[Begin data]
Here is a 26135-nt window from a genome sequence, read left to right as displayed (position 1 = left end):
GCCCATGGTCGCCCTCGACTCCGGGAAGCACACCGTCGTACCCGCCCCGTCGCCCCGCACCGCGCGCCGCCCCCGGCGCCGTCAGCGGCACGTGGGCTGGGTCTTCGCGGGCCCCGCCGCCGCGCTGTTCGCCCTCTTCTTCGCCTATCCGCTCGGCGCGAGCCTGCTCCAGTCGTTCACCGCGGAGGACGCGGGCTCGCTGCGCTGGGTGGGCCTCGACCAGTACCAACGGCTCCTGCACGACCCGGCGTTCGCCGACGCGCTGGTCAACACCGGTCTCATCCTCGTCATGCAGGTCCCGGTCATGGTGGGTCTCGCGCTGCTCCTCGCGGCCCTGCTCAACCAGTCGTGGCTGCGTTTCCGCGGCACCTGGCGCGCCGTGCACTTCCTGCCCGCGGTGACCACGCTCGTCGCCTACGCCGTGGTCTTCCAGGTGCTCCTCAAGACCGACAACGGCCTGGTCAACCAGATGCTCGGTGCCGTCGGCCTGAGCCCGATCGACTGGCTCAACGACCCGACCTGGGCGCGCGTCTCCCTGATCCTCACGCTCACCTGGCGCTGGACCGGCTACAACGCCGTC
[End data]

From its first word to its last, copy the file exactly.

Here is a 26135-nt window from a genome sequence, read left to right as displayed (position 1 = left end):
GCCCATGGTCGCCCTCGACTCCGGGAAGCACACCGTCGTACCCGCCCCGTCGCCCCGCACCGCGCGCCGCCCCCGGCGCCGTCAGCGGCACGTGGGCTGGGTCTTCGCGGGCCCCGCCGCCGCGCTGTTCGCCCTCTTCTTCGCCTATCCGCTCGGCGCGAGCCTGCTCCAGTCGTTCACCGCGGAGGACGCGGGCTCGCTGCGCTGGGTGGGCCTCGACCAGTACCAACGGCTCCTGCACGACCCGGCGTTCGCCGACGCGCTGGTCAACACCGGTCTCATCCTCGTCATGCAGGTCCCGGTCATGGTGGGTCTCGCGCTGCTCCTCGCGGCCCTGCTCAACCAGTCGTGGCTGCGTTTCCGCGGCACCTGGCGCGCCGTGCACTTCCTGCCCGCGGTGACCACGCTCGTCGCCTACGCCGTGGTCTTCCAGGTGCTCCTCAAGACCGACAACGGCCTGGTCAACCAGATGCTCGGTGCCGTCGGCCTGAGCCCGATCGACTGGCTCAACGACCCGACCTGGGCGCGCGTCTCCCTGATCCTCACGCTCACCTGGCGCTGGACCGGCTACAACGCCGTC